Thanks for the information. I'm having a problem with the "find a dealer" link on the Stanadyne site right now. I'll try again later.
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Old 12-22-2006, 08:54 PM   #12
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ULSD Fuel

In reading these threads, I note that you have discovered that:
A) ULSD 15 made entirely from petroleum base stock has lower lubricity.
B) Oil companies say they have added lubricity improvers, but you wonder if they really did, therefore you add an additive to be sure.
C) You note biofuel has good lubricity.

What I haven't seen is the explanation that taking petroleum base stock ULSD to 15 ppm is an expensive process. Oil companies have discovered that if they take ppm down to a certain level then blend bio fuel with it takes it down to 15 ppm. They save production cost and restore lubricity. I discovered that one of the country's largest oil company's ULSD is actually a B11 blend, 11% biofuel! You won't need to put lubricity improver in his fuel, because he has in fact already done it, and will continue to do it because it saved him money. Other oil companies must surely be doing this. You need to ask someone in their organization and be certain he knows what he is talking about.

It is in interesting that in Illinois this company only has to label his dispensing pump as ULSD, he is not required to also say it is biofuel.

You also know that that ULSD contains fewer btu's per unit volume. It is perhaps less well known that biofuel can carry more water in suspension. It robs heat from combustion to flash this water to steam. Both of these facts will, in a carefully controlled mpg test, give lower mpg.

A local supplier gave me a free bottle of Stanadyne performance improver
with the assurance that it would boost my mpg. In a carefully controlled road
test with the same load, fuel, speed, wind direction and velocity, and temperature on the flat plains of Nebraska I 80, it made virtually no difference in mpg in my F350 7.3 liter PSD. Most fuel additives contain kerosene. Kerosene added to to ULSD must be special to blend with ULSD. I don't know how you can tell if it is old stuff or new.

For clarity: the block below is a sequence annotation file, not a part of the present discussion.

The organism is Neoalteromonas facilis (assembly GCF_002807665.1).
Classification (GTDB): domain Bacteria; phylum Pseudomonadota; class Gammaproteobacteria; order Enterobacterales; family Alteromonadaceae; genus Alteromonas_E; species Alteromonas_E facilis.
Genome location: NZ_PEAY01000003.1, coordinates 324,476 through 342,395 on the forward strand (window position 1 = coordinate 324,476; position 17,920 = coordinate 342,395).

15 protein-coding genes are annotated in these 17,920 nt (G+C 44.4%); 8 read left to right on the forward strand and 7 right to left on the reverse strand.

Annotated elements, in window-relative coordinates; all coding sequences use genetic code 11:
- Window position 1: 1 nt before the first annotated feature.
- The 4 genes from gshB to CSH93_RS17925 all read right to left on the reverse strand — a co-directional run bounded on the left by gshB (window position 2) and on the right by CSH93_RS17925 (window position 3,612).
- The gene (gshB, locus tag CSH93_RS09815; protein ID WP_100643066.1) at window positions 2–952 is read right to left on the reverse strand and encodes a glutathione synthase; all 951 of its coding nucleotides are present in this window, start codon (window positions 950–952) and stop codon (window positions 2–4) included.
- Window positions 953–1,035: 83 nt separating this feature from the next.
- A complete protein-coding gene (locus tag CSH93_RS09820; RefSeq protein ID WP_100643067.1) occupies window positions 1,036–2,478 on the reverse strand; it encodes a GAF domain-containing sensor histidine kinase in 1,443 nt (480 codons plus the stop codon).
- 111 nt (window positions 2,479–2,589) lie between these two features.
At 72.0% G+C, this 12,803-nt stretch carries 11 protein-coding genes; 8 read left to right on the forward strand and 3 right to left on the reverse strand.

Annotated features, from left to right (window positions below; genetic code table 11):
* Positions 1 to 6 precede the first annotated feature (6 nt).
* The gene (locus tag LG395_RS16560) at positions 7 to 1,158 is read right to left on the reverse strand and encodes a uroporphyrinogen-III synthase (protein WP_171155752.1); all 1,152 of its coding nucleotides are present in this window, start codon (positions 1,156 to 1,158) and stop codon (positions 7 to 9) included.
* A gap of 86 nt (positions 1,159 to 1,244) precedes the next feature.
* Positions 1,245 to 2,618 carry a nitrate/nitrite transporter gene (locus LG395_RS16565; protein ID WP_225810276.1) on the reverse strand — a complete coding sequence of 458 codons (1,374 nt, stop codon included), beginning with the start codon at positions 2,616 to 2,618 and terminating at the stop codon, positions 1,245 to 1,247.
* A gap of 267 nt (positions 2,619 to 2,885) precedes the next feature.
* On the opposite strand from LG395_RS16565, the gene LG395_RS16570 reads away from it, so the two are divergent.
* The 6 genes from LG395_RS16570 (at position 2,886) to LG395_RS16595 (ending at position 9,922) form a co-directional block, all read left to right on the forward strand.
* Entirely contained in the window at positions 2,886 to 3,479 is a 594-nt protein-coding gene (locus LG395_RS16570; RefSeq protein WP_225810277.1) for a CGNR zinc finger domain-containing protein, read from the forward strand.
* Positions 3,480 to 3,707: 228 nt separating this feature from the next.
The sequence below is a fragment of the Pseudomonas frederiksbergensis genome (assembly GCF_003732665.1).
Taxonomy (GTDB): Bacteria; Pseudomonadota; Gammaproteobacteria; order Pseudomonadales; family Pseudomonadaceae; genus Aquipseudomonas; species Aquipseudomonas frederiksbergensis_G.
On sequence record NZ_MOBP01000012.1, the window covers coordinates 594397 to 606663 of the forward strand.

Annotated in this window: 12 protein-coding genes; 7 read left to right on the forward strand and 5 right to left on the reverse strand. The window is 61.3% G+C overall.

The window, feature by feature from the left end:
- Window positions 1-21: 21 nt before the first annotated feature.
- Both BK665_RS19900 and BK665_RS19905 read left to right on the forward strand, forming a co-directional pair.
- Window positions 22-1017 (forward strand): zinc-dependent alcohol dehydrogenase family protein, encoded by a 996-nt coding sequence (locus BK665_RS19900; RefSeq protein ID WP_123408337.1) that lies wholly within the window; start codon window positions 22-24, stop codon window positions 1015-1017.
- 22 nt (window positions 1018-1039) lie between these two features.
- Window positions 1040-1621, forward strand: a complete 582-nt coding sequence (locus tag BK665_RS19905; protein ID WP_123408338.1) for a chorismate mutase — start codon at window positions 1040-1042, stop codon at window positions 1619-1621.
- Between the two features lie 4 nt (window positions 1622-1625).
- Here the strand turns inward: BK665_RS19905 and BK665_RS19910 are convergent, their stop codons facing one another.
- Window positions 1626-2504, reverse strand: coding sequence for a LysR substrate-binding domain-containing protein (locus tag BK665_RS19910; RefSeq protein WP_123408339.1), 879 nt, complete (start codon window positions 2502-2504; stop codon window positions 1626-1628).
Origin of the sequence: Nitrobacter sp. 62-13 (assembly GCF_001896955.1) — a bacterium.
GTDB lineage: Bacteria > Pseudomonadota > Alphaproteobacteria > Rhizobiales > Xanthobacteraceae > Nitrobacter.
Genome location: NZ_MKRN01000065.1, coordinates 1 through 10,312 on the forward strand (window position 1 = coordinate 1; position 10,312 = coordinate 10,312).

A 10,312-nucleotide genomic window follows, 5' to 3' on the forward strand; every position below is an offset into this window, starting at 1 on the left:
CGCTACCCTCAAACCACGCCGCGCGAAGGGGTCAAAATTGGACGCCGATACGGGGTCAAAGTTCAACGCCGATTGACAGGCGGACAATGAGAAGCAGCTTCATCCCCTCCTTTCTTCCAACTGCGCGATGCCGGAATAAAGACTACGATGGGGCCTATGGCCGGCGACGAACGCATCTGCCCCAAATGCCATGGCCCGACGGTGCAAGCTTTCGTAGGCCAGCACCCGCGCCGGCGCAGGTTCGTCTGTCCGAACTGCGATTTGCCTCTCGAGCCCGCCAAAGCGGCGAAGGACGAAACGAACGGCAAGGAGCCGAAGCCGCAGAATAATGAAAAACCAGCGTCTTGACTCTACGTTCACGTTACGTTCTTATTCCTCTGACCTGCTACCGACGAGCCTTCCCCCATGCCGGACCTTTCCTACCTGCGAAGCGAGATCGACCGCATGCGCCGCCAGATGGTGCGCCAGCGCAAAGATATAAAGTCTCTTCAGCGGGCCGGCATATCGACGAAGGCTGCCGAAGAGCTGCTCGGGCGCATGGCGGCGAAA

I see that you know that ULSD has a higher cloud point and is a solvent that will clean out your tank, lines and fuel filter housing. Aside from an additive that might improve flow/waxing characteristics in cold weather, I personally am going to save my additive money to spend on fuel filters. I carry a spare all the time.

I have seen people swear that cetane improver improves fuel mpg , and they add it to ULSD. It is well proven in engineering circles that cetane improver will give virtually no improvement in mpg. Besides ULSD blended with biofuel will already have a good cetane rating anyway. Ask your fuel supplier if his ULSD is a biofuel blend, and ask him how he can prove it.

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Old 12-22-2006, 09:48 PM   #13
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hi saddletramp and thanks for the info...

i'm unaware of the mixing of biod with petro d...without labling. interesting.

ford says biod 5% is the max in the 6.0 liter powerstroke. there is only ONE filling station in my metro area (>1million) that stocks biodiesel...

here is the msds on stanadyne performance formula...

http://www.stanadyne.com/new/ppt/showfile.asp?id=3328

the ingredients don't include kerosene, but stoddards solvent (white spirits) is in there, and naptha which isn't quite kerosene...

and a lot of other compounds...

i'm not promoting this product just reporting that i use it...

absolutely your mileage may vary...

cheers
2air'
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Old 12-23-2006, 12:19 AM   #14
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We just bought a 2007 F-250 with a 6.0L PSD. My wife's cousin turned me onto Diesel Kleen, which is a lubricant and cetane booster. It's compatible with ULSD15 and biodiesel and costs about 70 cents per tank (29gal). With only 2600 miles on the truck and limited use to date of Diesel Kleen, I have no reliable anecdotal data yet on fuel mileage. I have noticed that my mileage depends substantially on how well I control my right foot! However, this thread has encouraged me to consistently use Diesel Kleen to keep my new Ford's injectors clean and the fuel pump lubricated. It's available from Kragen Auto Parts.